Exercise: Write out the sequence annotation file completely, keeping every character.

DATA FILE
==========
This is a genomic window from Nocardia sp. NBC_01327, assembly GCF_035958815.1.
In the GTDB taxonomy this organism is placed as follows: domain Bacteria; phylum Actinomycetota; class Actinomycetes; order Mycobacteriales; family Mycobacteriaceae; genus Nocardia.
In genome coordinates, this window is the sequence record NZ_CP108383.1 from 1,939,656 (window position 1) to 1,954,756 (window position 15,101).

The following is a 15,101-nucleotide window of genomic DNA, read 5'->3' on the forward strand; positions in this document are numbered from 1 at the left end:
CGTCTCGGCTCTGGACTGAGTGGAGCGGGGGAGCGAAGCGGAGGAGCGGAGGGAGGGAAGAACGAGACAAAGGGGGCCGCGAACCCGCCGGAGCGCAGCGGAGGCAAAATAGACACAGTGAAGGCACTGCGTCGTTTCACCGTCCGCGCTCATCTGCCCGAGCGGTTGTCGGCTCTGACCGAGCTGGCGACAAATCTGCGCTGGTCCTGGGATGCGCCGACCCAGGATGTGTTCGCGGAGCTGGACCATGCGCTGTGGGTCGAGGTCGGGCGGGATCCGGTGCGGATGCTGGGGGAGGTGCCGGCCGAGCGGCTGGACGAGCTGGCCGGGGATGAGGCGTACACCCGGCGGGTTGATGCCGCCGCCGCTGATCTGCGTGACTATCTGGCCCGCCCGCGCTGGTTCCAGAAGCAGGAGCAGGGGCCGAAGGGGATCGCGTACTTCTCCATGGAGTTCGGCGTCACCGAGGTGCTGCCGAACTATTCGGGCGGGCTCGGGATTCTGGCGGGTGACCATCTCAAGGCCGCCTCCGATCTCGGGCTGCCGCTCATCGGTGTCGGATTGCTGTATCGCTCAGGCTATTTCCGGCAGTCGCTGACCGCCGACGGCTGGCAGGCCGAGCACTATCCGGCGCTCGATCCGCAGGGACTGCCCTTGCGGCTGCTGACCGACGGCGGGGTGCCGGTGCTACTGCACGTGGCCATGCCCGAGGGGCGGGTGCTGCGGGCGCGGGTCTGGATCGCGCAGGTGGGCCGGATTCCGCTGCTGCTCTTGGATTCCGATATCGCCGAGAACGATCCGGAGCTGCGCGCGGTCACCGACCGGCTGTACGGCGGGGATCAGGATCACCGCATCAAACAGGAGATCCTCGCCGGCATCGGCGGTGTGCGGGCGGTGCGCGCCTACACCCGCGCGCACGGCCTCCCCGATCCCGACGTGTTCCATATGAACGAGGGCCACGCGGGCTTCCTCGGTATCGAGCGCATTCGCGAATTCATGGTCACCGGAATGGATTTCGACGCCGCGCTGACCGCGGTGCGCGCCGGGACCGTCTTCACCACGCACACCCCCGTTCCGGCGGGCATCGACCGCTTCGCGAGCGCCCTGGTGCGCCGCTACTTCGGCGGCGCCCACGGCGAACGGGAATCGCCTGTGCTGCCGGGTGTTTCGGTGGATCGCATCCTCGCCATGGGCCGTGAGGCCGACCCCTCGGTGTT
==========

This is a genomic window from Nocardia sp. NBC_01327, assembly GCF_035958815.1.
In the GTDB taxonomy this organism is placed as follows: domain Bacteria; phylum Actinomycetota; class Actinomycetes; order Mycobacteriales; family Mycobacteriaceae; genus Nocardia.
In genome coordinates, this window is the sequence record NZ_CP108383.1 from 1,939,656 (window position 1) to 1,954,756 (window position 15,101).

The following is a 15,101-nucleotide window of genomic DNA, read 5'->3' on the forward strand; positions in this document are numbered from 1 at the left end:
CGTCTCGGCTCTGGACTGAGTGGAGCGGGGGAGCGAAGCGGAGGAGCGGAGGGAGGGAAGAACGAGACAAAGGGGGCCGCGAACCCGCCGGAGCGCAGCGGAGGCAAAATAGACACAGTGAAGGCACTGCGTCGTTTCACCGTCCGCGCTCATCTGCCCGAGCGGTTGTCGGCTCTGACCGAGCTGGCGACAAATCTGCGCTGGTCCTGGGATGCGCCGACCCAGGATGTGTTCGCGGAGCTGGACCATGCGCTGTGGGTCGAGGTCGGGCGGGATCCGGTGCGGATGCTGGGGGAGGTGCCGGCCGAGCGGCTGGACGAGCTGGCCGGGGATGAGGCGTACACCCGGCGGGTTGATGCCGCCGCCGCTGATCTGCGTGACTATCTGGCCCGCCCGCGCTGGTTCCAGAAGCAGGAGCAGGGGCCGAAGGGGATCGCGTACTTCTCCATGGAGTTCGGCGTCACCGAGGTGCTGCCGAACTATTCGGGCGGGCTCGGGATTCTGGCGGGTGACCATCTCAAGGCCGCCTCCGATCTCGGGCTGCCGCTCATCGGTGTCGGATTGCTGTATCGCTCAGGCTATTTCCGGCAGTCGCTGACCGCCGACGGCTGGCAGGCCGAGCACTATCCGGCGCTCGATCCGCAGGGACTGCCCTTGCGGCTGCTGACCGACGGCGGGGTGCCGGTGCTACTGCACGTGGCCATGCCCGAGGGGCGGGTGCTGCGGGCGCGGGTCTGGATCGCGCAGGTGGGCCGGATTCCGCTGCTGCTCTTGGATTCCGATATCGCCGAGAACGATCCGGAGCTGCGCGCGGTCACCGACCGGCTGTACGGCGGGGATCAGGATCACCGCATCAAACAGGAGATCCTCGCCGGCATCGGCGGTGTGCGGGCGGTGCGCGCCTACACCCGCGCGCACGGCCTCCCCGATCCCGACGTGTTCCATATGAACGAGGGCCACGCGGGCTTCCTCGGTATCGAGCGCATTCGCGAATTCATGGTCACCGGAATGGATTTCGACGCCGCGCTGACCGCGGTGCGCGCCGGGACCGTCTTCACCACGCACACCCCCGTTCCGGCGGGCATCGACCGCTTCGCGAGCGCCCTGGTGCGCCGCTACTTCGGCGGCGCCCACGGCGAACGGGAATCGCCTGTGCTGCCGGGTGTTTCGGTGGATCGCATCCTCGCCATGGGCCGTGAGGCCGACCCCTCGGTGTT